possible explanations for the decline in salmon,
"You can't dismiss the problems in the Delta and
the problems with the diversion of water."
The number of returning fall-run salmon in
the Sacramento River last year -- fewer than
90,000 -- was the second-lowest ever. It
represents a steep decline from recent years and
wipes out gains made since the early 1990s, a
span in which $1 billion was spent to improve
conditions for Sacramento River salmon.
What's worse is the number of 2-year-old
salmon that returned last year -- 2,000, or
one-fourth of the 8,000 jacks that preceded the
disastrous 2007 return.
There is some good news, however, in that the
Pacific entered a cold phase last year, said
Bill Peterson, an oceanographer at the National
Oceanic and Atmospheric Administration.
Peterson is convinced that the ocean
conditions and the poor upwelling in recent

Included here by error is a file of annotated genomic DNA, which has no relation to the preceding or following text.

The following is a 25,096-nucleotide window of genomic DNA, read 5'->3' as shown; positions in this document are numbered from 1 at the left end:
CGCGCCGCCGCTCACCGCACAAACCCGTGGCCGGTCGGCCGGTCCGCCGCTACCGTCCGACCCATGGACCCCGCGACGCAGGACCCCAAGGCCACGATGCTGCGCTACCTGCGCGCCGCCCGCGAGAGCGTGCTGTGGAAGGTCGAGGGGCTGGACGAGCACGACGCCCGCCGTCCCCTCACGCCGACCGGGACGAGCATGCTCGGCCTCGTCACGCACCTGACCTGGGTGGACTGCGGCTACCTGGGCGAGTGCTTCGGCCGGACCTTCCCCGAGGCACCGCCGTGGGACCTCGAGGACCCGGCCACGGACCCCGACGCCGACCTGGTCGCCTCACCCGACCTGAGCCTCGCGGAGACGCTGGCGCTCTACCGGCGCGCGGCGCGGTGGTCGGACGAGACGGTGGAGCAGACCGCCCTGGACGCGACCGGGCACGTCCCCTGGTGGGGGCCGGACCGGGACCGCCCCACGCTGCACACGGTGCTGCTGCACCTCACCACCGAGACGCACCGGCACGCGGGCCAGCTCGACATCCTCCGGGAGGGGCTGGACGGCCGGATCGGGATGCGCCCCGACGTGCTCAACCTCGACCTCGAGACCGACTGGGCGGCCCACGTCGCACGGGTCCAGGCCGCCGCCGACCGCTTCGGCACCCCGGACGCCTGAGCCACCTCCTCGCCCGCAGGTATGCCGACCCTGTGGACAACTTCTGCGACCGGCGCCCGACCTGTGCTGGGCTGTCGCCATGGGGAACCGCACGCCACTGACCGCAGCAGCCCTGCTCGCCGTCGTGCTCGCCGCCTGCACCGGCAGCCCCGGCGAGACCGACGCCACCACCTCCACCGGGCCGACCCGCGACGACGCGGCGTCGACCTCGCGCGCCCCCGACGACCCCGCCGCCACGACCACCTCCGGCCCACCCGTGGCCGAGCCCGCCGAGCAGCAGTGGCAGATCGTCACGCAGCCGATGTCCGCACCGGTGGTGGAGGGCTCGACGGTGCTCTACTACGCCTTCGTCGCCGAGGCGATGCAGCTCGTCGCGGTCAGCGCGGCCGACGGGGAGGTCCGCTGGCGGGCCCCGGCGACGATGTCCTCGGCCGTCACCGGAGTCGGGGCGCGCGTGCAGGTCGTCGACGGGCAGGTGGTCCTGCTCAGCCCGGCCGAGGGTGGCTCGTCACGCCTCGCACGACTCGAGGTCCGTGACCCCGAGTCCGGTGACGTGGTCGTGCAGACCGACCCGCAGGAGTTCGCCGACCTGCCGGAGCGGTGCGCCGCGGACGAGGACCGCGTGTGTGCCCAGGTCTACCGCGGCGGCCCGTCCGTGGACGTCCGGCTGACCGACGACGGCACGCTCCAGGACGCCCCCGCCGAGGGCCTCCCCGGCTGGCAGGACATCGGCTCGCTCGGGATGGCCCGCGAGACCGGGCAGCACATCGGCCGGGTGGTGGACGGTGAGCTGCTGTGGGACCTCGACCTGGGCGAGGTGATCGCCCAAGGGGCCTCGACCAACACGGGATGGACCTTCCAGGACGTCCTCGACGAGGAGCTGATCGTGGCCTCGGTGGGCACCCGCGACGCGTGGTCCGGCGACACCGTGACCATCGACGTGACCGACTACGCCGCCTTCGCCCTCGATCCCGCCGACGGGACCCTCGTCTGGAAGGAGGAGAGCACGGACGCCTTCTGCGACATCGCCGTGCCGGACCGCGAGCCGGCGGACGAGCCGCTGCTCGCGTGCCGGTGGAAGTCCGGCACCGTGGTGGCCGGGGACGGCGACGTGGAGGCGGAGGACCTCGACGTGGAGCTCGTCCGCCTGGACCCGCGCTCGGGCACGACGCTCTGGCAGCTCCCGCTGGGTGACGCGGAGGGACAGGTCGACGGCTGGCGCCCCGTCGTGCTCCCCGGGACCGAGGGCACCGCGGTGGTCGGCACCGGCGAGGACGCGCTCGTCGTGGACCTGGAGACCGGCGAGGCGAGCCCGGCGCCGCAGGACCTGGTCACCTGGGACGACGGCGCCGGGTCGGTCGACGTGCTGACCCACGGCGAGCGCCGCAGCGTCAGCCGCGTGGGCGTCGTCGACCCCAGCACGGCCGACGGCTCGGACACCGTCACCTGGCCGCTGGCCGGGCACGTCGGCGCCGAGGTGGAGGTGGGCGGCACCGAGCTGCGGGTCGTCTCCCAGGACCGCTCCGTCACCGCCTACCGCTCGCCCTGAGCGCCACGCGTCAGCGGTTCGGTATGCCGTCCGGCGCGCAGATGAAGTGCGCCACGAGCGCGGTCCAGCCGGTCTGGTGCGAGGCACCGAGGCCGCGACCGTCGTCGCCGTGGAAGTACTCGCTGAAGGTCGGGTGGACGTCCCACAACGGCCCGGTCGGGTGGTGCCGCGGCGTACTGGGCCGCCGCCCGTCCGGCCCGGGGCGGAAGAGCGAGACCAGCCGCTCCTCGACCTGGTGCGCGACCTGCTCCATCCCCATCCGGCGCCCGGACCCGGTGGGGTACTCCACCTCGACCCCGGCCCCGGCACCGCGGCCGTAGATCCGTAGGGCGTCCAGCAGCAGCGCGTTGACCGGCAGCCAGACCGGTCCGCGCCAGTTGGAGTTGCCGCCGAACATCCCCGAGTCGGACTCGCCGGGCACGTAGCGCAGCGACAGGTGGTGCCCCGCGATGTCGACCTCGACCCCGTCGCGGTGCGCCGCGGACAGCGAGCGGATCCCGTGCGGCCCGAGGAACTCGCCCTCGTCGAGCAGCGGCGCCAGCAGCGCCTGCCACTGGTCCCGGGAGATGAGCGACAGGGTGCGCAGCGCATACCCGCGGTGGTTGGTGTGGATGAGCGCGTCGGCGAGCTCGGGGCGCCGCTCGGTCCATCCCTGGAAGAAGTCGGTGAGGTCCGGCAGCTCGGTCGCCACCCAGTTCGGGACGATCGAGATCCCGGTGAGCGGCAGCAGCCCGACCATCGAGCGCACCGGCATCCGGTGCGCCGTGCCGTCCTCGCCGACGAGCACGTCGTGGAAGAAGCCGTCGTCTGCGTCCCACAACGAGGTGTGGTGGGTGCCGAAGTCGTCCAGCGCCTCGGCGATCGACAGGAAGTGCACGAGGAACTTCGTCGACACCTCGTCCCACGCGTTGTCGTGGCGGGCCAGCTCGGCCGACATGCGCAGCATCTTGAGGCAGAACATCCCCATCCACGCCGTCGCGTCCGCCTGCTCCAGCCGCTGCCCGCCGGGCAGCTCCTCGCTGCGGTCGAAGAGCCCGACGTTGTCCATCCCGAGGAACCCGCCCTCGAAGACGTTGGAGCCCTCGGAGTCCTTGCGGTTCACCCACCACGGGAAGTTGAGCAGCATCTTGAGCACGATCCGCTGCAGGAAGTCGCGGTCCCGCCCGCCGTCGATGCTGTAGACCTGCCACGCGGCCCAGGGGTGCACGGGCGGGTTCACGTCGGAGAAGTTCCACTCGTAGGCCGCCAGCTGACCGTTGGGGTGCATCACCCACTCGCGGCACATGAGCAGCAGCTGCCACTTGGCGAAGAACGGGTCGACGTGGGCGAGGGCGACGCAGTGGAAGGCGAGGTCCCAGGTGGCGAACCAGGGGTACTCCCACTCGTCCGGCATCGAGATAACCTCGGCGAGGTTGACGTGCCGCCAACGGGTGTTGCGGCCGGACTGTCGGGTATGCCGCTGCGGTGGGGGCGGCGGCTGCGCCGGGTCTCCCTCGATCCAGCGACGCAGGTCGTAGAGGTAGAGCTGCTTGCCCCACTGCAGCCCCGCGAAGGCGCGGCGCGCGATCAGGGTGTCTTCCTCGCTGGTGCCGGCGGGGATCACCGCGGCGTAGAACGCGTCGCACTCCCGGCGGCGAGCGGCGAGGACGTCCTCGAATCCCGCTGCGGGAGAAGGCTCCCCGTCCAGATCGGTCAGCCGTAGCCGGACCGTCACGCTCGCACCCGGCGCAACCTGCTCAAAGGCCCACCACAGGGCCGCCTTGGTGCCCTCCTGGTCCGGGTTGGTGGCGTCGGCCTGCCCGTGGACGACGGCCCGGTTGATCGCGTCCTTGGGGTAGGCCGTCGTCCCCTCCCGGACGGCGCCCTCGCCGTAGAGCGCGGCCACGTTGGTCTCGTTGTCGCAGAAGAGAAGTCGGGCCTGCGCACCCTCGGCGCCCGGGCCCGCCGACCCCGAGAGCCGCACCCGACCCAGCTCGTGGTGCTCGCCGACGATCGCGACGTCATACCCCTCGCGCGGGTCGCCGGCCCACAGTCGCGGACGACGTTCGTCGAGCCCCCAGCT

years is the most likely cause of the salmon's
"The salmon guys, they look to the freshwater
for all the answers," he said.
In 2005, for example, upwelling was badly
disrupted and that resulted in widespread deaths
of sea birds and other problems.
"At the time, we said there are going to be
problems with salmon in two years, and here we
are," he said.
Peterson added, though, that the Pacific
Decadal Oscillation appears to be changing,
possibly in response to a warming climate. The
shifts have become more frequent and its effects
on upwelling may be more severe.
"What we're wondering is whether last summer
is the first of what we're going to see," he
said. "We're getting really strong winds late in
the upwelling season. If that's the case, that